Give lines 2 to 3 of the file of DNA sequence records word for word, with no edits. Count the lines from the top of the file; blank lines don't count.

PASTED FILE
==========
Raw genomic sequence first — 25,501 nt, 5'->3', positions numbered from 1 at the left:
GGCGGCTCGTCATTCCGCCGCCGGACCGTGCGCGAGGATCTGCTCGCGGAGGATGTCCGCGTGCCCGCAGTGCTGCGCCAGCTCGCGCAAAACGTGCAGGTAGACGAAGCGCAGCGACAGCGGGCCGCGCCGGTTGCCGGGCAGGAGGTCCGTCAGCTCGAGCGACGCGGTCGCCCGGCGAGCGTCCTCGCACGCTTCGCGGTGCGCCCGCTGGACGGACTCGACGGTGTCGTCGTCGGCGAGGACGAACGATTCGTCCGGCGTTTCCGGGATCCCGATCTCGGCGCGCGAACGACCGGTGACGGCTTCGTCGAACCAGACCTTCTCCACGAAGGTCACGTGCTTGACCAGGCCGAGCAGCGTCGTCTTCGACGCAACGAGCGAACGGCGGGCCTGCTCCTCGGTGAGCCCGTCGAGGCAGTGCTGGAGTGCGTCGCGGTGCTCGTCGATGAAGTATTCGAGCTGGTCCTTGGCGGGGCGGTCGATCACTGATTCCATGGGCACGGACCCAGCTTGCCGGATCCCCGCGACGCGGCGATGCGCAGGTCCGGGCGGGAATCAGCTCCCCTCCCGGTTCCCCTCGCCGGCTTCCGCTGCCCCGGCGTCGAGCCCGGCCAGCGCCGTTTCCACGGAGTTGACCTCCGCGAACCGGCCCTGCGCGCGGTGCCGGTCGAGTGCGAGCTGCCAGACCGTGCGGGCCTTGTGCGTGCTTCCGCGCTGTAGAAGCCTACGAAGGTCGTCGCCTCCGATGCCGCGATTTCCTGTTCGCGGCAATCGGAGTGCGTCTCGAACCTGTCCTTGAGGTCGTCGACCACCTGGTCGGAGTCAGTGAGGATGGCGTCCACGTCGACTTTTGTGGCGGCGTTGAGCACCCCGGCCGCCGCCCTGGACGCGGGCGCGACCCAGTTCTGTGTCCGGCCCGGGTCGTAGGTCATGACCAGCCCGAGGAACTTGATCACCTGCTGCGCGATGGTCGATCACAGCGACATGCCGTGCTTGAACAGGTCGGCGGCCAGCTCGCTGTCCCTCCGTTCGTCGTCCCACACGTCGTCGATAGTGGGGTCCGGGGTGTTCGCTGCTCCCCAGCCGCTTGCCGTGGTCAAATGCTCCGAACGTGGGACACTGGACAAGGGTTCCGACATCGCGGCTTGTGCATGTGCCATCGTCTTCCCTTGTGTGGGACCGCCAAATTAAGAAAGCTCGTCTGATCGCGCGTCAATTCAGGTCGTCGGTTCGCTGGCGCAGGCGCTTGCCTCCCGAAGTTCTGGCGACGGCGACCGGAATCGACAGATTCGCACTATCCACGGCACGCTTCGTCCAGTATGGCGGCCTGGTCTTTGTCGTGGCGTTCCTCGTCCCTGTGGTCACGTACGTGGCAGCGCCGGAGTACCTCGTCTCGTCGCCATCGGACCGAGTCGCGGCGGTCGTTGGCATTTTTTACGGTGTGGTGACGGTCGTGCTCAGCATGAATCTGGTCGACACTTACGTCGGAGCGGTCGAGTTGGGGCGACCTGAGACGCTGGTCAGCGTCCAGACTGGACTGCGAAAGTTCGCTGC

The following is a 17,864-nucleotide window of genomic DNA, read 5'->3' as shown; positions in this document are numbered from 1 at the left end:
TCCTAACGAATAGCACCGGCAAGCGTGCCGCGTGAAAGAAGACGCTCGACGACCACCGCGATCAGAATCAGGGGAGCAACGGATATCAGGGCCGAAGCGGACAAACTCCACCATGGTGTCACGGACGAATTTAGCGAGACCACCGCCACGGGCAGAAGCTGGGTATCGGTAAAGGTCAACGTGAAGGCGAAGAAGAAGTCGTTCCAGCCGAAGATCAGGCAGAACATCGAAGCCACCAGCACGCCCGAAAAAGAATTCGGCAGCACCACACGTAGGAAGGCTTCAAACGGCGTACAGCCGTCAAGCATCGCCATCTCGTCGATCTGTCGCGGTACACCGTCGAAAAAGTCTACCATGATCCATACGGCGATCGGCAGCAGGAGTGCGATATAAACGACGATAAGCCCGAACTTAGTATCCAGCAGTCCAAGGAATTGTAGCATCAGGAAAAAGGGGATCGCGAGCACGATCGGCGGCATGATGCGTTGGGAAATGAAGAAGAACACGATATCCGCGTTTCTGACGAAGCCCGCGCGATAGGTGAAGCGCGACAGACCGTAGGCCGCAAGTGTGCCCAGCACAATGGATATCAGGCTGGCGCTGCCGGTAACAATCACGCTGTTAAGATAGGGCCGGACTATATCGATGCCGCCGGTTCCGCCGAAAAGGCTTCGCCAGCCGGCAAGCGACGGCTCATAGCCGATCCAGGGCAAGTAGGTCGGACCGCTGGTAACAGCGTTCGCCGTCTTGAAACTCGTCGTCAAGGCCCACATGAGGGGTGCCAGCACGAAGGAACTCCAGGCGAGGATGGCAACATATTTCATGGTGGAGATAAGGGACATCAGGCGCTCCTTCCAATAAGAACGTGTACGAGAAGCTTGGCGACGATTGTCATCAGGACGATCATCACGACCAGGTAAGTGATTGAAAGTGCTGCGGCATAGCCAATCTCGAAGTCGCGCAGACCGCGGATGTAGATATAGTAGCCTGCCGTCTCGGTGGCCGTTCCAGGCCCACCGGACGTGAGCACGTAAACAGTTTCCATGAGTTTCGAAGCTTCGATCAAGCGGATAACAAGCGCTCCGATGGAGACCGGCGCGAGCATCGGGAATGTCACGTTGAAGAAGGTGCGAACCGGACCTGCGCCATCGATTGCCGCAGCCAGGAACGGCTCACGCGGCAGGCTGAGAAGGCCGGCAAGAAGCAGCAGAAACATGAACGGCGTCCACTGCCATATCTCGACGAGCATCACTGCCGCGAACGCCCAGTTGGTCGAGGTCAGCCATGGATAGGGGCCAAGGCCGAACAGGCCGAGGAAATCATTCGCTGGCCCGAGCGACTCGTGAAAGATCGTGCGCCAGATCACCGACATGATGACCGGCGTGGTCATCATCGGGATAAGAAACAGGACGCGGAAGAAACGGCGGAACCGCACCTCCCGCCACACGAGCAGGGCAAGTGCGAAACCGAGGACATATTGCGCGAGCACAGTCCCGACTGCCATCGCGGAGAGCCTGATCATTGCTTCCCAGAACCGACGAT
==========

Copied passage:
GGCGGCTCGTCATTCCGCCGCCGGACCGTGCGCGAGGATCTGCTCGCGGAGGATGTCCGCGTGCCCGCAGTGCTGCGCCAGCTCGCGCAAAACGTGCAGGTAGACGAAGCGCAGCGACAGCGGGCCGCGCCGGTTGCCGGGCAGGAGGTCCGTCAGCTCGAGCGACGCGGTCGCCCGGCGAGCGTCCTCGCACGCTTCGCGGTGCGCCCGCTGGACGGACTCGACGGTGTCGTCGTCGGCGAGGACGAACGATTCGTCCGGCGTTTCCGGGATCCCGATCTCGGCGCGCGAACGACCGGTGACGGCTTCGTCGAACCAGACCTTCTCCACGAAGGTCACGTGCTTGACCAGGCCGAGCAGCGTCGTCTTCGACGCAACGAGCGAACGGCGGGCCTGCTCCTCGGTGAGCCCGTCGAGGCAGTGCTGGAGTGCGTCGCGGTGCTCGTCGATGAAGTATTCGAGCTGGTCCTTGGCGGGGCGGTCGATCACTGATTCCATGGGCACGGACCCAGCTTGCCGGATCCCCGCGACGCGGCGATGCGCAGGTCCGGGCGGGAATCAGCTCCCCTCCCGGTTCCCCTCGCCGGCTTCCGCTGCCCCGGCGTCGAGCCCGGCCAGCGCCGTTTCCACGGAGTTGACCTCCGCGAACCGGCCCTGCGCGCGGTGCCGGTCGAGTGCGAGCTGCCAGACCGTGCGGGCCTTGTGCGTGCTTCCGCGCTGTAGAAGCCTACGAAGGTCGTCGCCTCCGATGCCGCGATTTCCTGTTCGCGGCAATCGGAGTGCGTCTCGAACCTGTCCTTGAGGTCGTCGACCACCTGGTCGGAGTCAGTGAGGATGGCGTCCACGTCGACTTTTGTGGCGGCGTTGAGCACCCCGGCCGCCGCCCTGGACGCGGGCGCGACCCAGTTCTGTGTCCGGCCCGGGTCGTAGGTCATGACCAGCCCGAGGAACTTGATCACCTGCTGCGCGATGGTCGATCACAGCGACATGCCGTGCTTGAACAGGTCGGCGGCCAGCTCGCTGTCCCTCCGTTCGTCGTCCCACACGTCGTCGATAGTGGGGTCCGGGGTGTTCGCTGCTCCCCAGCCGCTTGCCGTGGTCAAATGCTCCGAACGTGGGACACTGGACAAGGGTTCCGACATCGCGGCTTGTGCATGTGCCATCGTCTTCCCTTGTGTGGGACCGCCAAATTAAGAAAGCTCGTCTGATCGCGCGTCAATTCAGGTCGTCGGTTCGCTGGCGCAGGCGCTTGCCTCCCGAAGTTCTGGCGACGGCGACCGGAATCGACAGATTCGCACTATCCACGGCACGCTTCGTCCAGTATGGCGGCCTGGTCTTTGTCGTGGCGTTCCTCGTCCCTGTGGTCACGTACGTGGCAGCGCCGGAGTACCTCGTCTCGTCGCCATCGGACCGAGTCGCGGCGGTCGTTGGCATTTTTTACGGTGTGGTGACGGTCGTGCTCAGCATGAATCTGGTCGACACTTACGTCGGAGCGGTCGAGTTGGGGCGACCTGAGACGCTGGTCAGCGTCCAGACTGGACTGCGAAAGTTCGCTGC

The following is a 17,864-nucleotide window of genomic DNA, read 5'->3' as shown; positions in this document are numbered from 1 at the left end: